12 March 2012
ByAppeared in BioNews 648
Stem cell therapy may remove the need for organ transplant recipients to have lifelong drug treatment to combat the risk of rejection, which would dramatically improve patients' quality of life.
A new therapy technique has been trialled in eight US kidney transplant patients and early results have been published in the journal Science Translational Medicine. One year after the transplant five of the patients managed to avoid taking the usual immunosuppressive medication and two patients were taking lower doses of these drugs than would normally be required. One patient developed viral sepsis – an occasional complication of organ transplantation – and had to have their new kidney removed again.
Dr Suzanne Ildstad, of the University of Louisville, who led the study, said: 'Immunosuppressive medications come with serious side effects with prolonged use including high blood pressure, diabetes, infection, heart disease and cancer, as well as direct damaging effects to the organ transplant. This new approach would potentially offer a better quality of life and fewer health risks for transplant recipients.'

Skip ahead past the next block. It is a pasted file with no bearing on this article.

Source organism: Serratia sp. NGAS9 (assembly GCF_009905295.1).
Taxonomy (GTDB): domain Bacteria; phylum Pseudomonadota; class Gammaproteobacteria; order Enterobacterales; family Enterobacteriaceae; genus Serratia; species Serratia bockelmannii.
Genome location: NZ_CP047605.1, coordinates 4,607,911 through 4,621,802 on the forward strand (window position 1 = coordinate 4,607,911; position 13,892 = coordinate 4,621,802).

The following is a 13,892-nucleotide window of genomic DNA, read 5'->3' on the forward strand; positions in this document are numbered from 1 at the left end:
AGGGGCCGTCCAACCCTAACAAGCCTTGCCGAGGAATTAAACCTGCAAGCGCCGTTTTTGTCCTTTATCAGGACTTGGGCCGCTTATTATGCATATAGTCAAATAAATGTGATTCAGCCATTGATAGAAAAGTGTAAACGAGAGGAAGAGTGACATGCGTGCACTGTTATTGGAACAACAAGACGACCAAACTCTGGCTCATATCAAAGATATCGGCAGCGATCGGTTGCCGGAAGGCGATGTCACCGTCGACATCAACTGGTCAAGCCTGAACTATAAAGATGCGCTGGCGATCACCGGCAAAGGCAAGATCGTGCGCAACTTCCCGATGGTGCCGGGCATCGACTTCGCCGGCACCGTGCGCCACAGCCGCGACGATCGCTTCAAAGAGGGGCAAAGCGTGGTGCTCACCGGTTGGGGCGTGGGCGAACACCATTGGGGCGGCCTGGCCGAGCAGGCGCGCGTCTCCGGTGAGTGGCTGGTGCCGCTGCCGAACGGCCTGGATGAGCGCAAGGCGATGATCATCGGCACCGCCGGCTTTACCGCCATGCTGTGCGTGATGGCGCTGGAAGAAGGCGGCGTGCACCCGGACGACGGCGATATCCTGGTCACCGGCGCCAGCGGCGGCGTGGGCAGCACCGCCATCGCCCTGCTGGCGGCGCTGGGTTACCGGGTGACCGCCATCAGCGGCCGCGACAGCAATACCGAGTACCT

The stem cell therapy effectively alters patients' immune systems, so that they do not recognise the transplanted kidneys as 'foreign' and reject them.
In the technique, the kidney donor is given medication to boost the number of bone marrow stem cells in their blood a month prior to the operation, and a blood donation is collected. The blood is processed to increase both the numbers of stem cells and another cell type the researchers called transplant 'facilitating cells', and frozen until needed.
The kidney recipient then undergoes radiation and chemotherapy to disable their own immune systems in a manner similar to treatment given to leukaemia patients prior to bone marrow transplants. The kidney is then transplanted and one day later the recipient receives a transplant of the stem cells and facilitating cells collected from the donor.
The transplant patient is then prescribed a usual regime of immunosuppressive drugs, but after six months is gradually weaned off them if the stem cell transplant has been successful.
Dr Tatsuo Kawai, a transplant surgeon at Harvard Medical School, who was not involved in the study, wrote a commentary on the new approach in the same journal. He lauded the results, but also said that it was hard to tell from the study how important the facilitating cells were, as there had been no control group where patients underwent the procedure without receiving these cells.
He also added that subjecting transplant patients to a treatment as harsh as radio- and chemotherapy should be carefully considered, especially as the current techniques for kidney transplantation are relatively safe and well understood.